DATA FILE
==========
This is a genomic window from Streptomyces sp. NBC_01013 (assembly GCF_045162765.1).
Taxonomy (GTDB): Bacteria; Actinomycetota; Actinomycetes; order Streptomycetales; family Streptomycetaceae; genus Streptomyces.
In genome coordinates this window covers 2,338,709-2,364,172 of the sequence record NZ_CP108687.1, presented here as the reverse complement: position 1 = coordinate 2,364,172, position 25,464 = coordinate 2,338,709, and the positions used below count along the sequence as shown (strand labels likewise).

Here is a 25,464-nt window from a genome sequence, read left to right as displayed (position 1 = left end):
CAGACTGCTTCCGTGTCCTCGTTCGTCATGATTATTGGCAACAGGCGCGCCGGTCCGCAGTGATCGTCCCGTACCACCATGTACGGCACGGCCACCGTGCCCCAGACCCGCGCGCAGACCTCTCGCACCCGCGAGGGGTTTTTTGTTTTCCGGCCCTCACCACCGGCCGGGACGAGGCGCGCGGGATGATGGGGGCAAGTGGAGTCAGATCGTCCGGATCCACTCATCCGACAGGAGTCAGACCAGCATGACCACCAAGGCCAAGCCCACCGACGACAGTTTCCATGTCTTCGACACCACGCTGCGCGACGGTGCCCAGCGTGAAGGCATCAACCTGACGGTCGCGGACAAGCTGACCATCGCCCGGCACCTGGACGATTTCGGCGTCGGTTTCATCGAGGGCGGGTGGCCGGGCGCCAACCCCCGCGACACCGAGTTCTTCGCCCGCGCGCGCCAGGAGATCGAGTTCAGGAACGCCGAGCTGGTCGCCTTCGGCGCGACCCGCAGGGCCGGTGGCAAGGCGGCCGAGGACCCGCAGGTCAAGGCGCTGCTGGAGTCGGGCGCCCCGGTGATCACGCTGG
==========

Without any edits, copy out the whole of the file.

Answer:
This is a genomic window from Streptomyces sp. NBC_01013 (assembly GCF_045162765.1).
Taxonomy (GTDB): Bacteria; Actinomycetota; Actinomycetes; order Streptomycetales; family Streptomycetaceae; genus Streptomyces.
In genome coordinates this window covers 2,338,709-2,364,172 of the sequence record NZ_CP108687.1, presented here as the reverse complement: position 1 = coordinate 2,364,172, position 25,464 = coordinate 2,338,709, and the positions used below count along the sequence as shown (strand labels likewise).

Here is a 25,464-nt window from a genome sequence, read left to right as displayed (position 1 = left end):
CAGACTGCTTCCGTGTCCTCGTTCGTCATGATTATTGGCAACAGGCGCGCCGGTCCGCAGTGATCGTCCCGTACCACCATGTACGGCACGGCCACCGTGCCCCAGACCCGCGCGCAGACCTCTCGCACCCGCGAGGGGTTTTTTGTTTTCCGGCCCTCACCACCGGCCGGGACGAGGCGCGCGGGATGATGGGGGCAAGTGGAGTCAGATCGTCCGGATCCACTCATCCGACAGGAGTCAGACCAGCATGACCACCAAGGCCAAGCCCACCGACGACAGTTTCCATGTCTTCGACACCACGCTGCGCGACGGTGCCCAGCGTGAAGGCATCAACCTGACGGTCGCGGACAAGCTGACCATCGCCCGGCACCTGGACGATTTCGGCGTCGGTTTCATCGAGGGCGGGTGGCCGGGCGCCAACCCCCGCGACACCGAGTTCTTCGCCCGCGCGCGCCAGGAGATCGAGTTCAGGAACGCCGAGCTGGTCGCCTTCGGCGCGACCCGCAGGGCCGGTGGCAAGGCGGCCGAGGACCCGCAGGTCAAGGCGCTGCTGGAGTCGGGCGCCCCGGTGATCACGCTGG